Pariah Pack II

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Brown Bear Anatomy

The brown bear (Ursus arctos) is a large bear distributed across much of northern Eurasia and North America.


General Information on Brown Bears

The Brown Bear is the most variably sized of extant bear species. The dimensions of brown bears fluctuate very greatly according to sex, age, individual, geographic location, and season. The normal range of physical dimensions for a brown bear is a head-and-body length of 1.4 to 2.8 m and a shoulder height of 70 to 153 cm. Males are invariably larger than females, typically weighing around 30% more in most races. The tail is relatively short, ranging from 6 to 22 cm in length.

Young of the year typically weigh 2–27 kg, while yearlings typically weigh 9–37 kg.

Generally speaking, brown bears weigh the least when they emerge from hibernation in the spring and then reach peak weights when preparing for hibernation in the fall (when they often gorge on large food stuffs)

Sub-Species of Brown Bear

There are sixteen recognized subspecies of brown bear:

  • Eurasian Brown Bear
  • Alaskan Brown Bear
  • Kamchatka Brown Bear
  • California Golden Bear (extinct)
  • East Siberian Brown Bear
  • Atlas Bear (extinct)
  • Ursus arctos dalli
  • Peninsular Brown Bear
  • Grizzly Bear
  • Himalayan Brown Bear
  • Ussuri Brown Bear
  • Kodiak Bear
  • Mexican Grizzly Bear (extinct)
  • Tibetan Blue Bear
  • Ursus arctos sitkensis
  • Ursus arctos stikeenensis
  • Syrian Brown Bear
  • Marsican Brown Bear

Skeleton and Muscles

Brown bears have very large and curved claws, those present on the forelimbs being longer than those on the hind limbs. They may reach 5 to 6 centimetres and sometimes 7 to 10 centimetres along the curve. They are generally dark with a light tip, with some forms having completely light claws. Brown bear claws are longer and straighter than those of American black bears. The claws are blunt, while those of a black bear are sharp. Due to their claw structure, in addition to their excessive weight, adult brown bears cannot climb trees as can both species of black bear. The paws of the brown bear are quite large. The rear feet of adult bears have been found to typically measure 21 to 36 cm long, with huge Kodiak bears having measured up to 46 cm along their rear foot.

Adults have massive, heavily built concave skulls, which are large in proportion to the body. The forehead is high and rises steeply.The projections of the skull are well developed when compared to those of Asian black bears. The braincase is relatively small and elongated. There is a great deal of geographical variation in the skull, and presents itself chiefly in dimensions. Grizzlies, for example, tend to have flatter profiles than European and coastal American brown bears.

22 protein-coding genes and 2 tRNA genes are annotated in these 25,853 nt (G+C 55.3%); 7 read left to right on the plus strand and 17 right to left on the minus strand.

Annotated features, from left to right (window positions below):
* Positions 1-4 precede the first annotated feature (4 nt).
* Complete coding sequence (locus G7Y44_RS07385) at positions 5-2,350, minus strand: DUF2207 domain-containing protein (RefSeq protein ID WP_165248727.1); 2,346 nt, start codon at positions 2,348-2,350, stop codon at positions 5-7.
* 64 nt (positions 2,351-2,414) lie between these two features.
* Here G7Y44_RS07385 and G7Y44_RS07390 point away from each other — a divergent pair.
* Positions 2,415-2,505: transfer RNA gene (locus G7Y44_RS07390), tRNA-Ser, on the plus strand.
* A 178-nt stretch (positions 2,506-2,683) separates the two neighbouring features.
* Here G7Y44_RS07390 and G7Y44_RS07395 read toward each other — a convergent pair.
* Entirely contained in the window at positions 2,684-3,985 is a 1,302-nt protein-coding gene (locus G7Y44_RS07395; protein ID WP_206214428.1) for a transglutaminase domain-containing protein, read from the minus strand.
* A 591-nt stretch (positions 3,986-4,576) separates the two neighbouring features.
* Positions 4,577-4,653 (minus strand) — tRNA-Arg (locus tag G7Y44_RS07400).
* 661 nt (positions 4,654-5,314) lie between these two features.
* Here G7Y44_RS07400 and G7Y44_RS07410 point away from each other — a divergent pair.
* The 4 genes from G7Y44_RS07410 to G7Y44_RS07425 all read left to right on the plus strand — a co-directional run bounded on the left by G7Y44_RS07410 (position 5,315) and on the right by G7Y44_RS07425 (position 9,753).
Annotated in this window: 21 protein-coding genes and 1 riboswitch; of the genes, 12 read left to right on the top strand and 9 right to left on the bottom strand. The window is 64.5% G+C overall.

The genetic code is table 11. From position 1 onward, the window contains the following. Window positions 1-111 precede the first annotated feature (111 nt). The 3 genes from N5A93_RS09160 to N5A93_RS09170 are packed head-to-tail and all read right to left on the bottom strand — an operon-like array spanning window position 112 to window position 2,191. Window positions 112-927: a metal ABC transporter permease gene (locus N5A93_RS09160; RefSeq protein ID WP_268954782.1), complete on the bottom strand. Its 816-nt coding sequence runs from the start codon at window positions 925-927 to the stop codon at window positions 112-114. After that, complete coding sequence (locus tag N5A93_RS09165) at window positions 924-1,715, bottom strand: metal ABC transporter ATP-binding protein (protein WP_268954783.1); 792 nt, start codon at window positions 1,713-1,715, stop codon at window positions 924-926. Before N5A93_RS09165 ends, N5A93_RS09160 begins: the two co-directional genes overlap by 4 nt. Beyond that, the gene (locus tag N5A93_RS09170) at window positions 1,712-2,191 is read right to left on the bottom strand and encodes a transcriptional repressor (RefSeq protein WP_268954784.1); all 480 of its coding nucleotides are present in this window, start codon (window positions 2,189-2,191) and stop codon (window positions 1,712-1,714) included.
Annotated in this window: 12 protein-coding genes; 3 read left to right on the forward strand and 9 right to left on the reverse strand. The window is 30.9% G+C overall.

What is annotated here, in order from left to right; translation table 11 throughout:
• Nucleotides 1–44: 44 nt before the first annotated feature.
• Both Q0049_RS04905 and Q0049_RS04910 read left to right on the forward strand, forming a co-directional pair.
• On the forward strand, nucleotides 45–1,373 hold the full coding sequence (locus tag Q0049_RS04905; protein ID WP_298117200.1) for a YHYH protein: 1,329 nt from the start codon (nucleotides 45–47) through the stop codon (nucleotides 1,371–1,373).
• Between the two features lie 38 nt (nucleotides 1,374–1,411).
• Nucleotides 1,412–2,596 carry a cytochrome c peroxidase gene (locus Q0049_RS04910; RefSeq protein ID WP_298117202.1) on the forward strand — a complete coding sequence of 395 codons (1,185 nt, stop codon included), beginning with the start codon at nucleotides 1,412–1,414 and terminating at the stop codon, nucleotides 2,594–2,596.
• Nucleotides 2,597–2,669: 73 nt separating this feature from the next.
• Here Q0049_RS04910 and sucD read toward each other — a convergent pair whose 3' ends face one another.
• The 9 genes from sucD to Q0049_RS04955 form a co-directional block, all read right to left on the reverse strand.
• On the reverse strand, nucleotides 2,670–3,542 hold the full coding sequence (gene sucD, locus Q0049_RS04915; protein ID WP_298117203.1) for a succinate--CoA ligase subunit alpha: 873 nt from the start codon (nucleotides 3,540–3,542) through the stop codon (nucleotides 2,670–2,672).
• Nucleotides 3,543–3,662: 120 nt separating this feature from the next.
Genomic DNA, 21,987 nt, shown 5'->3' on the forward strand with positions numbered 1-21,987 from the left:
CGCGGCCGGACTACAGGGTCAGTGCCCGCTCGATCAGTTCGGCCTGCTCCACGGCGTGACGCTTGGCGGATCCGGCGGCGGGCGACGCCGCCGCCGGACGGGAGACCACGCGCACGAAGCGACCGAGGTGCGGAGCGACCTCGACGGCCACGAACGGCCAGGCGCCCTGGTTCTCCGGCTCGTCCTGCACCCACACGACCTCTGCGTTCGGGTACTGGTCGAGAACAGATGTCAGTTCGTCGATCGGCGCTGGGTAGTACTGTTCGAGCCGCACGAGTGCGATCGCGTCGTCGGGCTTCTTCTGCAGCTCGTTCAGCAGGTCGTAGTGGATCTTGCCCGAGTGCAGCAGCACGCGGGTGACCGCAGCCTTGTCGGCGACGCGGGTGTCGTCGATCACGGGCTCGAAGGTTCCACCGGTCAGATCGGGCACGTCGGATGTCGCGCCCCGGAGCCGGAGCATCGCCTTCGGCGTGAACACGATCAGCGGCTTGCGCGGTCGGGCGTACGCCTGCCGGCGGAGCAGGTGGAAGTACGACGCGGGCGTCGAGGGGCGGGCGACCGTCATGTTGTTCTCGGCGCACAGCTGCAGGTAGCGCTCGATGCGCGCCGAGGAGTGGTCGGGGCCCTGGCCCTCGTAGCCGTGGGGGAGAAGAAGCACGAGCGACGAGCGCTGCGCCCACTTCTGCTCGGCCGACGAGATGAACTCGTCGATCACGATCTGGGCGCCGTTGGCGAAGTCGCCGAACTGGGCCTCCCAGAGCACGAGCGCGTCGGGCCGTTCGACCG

Brown bears have very strong teeth: the incisors are relatively big and the canine teeth are large, the lower ones being strongly curved. The first three molars of the upper jaw are underdeveloped and single crowned with one root. The second upper molar is smaller than the others, and is usually absent in adults. It is usually lost at an early age, leaving no trace of the alveolus in the jaw. The first three molars of the lower jaw are very weak, and are often lost at an early age. Although they have powerful jaws, brown bear jaws are incapable of breaking large bones with the ease of spotted hyenas.


Brown bears have long, thick fur, with a moderately long mane at the back of the neck. In India, brown bears can be reddish with silver tips, while in China, brown bears are bicolored with a yellow-brown or whitish cape across the shoulders. North American grizzlies can be dark brown (almost black) to cream (almost white) or yellowish brown. Black hairs usually have white tips. The winter fur is very thick and long, especially in northern subspecies, and can reach 11 to 12 centimetres at the withers. The winter hairs are thin, yet rough to the touch. The summer fur is much shorter and sparser, and its length and density varies geographically.

Behaviour (Social, Reproductive, Feeding)


Brown bears are mostly solitary, although they may gather in large numbers at major food sources (i.e. moth colonies, open garbage dumps or rivers holding spawning salmon) and form social hierarchies based on age and size. Adult male bears are particularly aggressive and are avoided by adolescent and subadult males. Female bears with cubs rival adult males in aggression, and are more intolerant of other bears than single females. Young adolescent males tend to be least aggressive, and have been observed in nonagonistic interactions with each other. Dominance between bears is asserted by making a frontal orientation, showing off canines, muzzle twisting and neck stretching to which a subordinate will respond with a lateral orientation, by turning away and dropping the head and by sitting or lying down. During combat, bears use their paws to strike their opponents in the chest or shoulders and bite the head or neck.


The mating season is from mid-May to early July. Being serially monogamous, brown bears remain with the same mate from several days to a couple of weeks. Females mature sexually between the age of 4 and 8 years of age, while males first mate about a year later on average, when they are large and strong enough to successfully compete with other males for mating rights.